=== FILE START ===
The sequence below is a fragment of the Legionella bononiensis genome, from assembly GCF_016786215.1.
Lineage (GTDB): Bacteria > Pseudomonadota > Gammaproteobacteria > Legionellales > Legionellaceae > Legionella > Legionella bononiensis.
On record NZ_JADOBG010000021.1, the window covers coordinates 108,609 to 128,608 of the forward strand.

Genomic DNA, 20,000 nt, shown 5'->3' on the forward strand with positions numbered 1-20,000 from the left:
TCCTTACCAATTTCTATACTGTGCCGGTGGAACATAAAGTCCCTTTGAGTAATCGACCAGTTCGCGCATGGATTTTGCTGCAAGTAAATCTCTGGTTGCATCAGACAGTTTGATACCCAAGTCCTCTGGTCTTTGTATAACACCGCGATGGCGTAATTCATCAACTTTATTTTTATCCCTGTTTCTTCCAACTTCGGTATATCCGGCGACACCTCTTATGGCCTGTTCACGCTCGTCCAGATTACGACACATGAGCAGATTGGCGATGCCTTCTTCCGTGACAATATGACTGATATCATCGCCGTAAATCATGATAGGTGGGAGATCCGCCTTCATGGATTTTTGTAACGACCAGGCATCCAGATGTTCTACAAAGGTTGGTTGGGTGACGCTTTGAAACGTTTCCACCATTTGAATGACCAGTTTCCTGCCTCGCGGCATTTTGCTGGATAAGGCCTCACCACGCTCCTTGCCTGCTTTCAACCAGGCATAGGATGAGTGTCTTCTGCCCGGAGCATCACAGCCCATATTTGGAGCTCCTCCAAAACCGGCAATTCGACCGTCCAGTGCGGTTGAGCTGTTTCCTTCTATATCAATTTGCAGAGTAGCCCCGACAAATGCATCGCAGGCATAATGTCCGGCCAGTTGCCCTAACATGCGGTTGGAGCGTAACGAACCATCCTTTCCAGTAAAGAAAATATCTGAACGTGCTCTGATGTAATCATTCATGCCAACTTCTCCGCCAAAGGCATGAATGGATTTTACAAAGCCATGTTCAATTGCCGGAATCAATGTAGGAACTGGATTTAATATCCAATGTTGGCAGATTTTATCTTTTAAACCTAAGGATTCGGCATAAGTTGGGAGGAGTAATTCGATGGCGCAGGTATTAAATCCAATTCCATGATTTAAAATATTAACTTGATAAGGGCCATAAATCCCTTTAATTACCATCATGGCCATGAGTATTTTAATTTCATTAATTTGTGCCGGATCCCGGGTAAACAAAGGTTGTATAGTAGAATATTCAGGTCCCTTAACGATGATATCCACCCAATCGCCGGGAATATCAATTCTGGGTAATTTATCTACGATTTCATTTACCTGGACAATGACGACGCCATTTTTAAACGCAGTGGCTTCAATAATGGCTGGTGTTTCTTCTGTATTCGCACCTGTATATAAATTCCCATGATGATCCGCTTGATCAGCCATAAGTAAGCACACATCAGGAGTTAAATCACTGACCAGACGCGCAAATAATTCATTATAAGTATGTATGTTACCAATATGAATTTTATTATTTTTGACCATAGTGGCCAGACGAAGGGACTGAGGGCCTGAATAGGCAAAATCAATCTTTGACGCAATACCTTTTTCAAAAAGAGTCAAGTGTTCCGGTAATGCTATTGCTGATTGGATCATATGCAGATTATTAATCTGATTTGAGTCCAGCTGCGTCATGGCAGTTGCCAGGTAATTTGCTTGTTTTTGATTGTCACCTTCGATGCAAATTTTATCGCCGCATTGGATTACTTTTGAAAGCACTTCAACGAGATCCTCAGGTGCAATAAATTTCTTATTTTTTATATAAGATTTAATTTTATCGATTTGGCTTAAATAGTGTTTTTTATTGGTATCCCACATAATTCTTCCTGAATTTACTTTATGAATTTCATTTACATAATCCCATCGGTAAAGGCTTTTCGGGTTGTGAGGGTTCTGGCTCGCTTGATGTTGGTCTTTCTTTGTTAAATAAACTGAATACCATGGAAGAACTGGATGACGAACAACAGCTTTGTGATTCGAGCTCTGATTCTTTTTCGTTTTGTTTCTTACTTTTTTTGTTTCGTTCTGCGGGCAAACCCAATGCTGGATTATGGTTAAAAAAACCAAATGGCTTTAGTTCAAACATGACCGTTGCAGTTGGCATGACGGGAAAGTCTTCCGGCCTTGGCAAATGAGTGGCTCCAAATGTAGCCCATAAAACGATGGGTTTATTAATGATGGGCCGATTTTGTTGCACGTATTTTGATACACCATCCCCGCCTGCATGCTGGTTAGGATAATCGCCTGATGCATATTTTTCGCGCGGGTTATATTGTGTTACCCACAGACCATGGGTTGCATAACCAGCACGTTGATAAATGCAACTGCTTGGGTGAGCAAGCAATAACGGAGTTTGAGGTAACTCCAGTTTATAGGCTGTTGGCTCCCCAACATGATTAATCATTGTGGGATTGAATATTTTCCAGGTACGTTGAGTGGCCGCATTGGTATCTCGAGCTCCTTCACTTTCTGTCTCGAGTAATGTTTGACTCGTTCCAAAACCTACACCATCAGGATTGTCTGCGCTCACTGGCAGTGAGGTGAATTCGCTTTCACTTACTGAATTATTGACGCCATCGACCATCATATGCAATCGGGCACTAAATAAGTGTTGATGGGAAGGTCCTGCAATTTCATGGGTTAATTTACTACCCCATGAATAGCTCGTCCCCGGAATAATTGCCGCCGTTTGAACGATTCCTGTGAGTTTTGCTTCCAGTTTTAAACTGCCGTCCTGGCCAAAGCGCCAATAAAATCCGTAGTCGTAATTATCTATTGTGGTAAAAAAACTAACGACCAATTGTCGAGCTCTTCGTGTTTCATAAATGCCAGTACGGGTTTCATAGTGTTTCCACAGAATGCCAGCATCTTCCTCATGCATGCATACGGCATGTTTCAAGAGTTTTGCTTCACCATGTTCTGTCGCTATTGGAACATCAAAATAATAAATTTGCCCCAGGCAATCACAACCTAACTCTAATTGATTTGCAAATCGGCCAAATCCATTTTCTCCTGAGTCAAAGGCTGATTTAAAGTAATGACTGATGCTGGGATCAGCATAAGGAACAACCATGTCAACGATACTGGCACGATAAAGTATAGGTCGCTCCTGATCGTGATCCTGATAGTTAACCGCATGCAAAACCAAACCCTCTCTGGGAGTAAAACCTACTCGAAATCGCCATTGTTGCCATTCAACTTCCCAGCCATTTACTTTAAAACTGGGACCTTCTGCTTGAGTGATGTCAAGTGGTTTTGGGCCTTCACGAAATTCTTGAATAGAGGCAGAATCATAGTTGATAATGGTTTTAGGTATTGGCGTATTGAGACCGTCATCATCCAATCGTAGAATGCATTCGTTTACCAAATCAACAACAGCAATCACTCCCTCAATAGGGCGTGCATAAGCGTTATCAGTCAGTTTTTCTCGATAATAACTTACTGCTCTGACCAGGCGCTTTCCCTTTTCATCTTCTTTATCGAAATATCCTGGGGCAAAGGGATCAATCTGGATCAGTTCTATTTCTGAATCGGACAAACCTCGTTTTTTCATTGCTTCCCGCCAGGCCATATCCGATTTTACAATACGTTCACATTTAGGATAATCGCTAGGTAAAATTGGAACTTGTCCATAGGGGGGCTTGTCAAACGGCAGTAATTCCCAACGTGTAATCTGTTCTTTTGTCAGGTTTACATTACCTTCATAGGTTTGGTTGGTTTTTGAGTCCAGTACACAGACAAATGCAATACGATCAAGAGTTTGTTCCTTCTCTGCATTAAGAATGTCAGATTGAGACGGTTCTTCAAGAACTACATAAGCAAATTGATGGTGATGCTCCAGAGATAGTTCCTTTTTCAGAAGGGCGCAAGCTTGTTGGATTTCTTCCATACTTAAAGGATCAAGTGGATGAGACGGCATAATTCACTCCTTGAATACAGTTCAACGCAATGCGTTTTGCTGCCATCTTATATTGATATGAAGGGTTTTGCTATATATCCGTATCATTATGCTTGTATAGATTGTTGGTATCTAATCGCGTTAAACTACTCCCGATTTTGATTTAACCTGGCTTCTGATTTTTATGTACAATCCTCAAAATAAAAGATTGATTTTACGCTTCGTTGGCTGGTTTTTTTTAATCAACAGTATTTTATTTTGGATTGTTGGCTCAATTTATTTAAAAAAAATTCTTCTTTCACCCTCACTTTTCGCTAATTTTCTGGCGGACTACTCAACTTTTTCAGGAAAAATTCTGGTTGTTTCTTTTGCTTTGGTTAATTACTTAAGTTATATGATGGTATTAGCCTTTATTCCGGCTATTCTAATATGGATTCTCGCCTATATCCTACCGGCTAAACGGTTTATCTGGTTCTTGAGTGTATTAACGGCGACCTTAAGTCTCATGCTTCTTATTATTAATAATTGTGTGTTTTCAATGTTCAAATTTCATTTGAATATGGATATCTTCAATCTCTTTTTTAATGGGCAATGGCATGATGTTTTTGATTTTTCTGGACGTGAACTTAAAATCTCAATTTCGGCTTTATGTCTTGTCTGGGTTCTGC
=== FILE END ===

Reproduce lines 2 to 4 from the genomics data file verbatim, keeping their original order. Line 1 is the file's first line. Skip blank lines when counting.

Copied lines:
Lineage (GTDB): Bacteria > Pseudomonadota > Gammaproteobacteria > Legionellales > Legionellaceae > Legionella > Legionella bononiensis.
On record NZ_JADOBG010000021.1, the window covers coordinates 108,609 to 128,608 of the forward strand.

Genomic DNA, 20,000 nt, shown 5'->3' on the forward strand with positions numbered 1-20,000 from the left: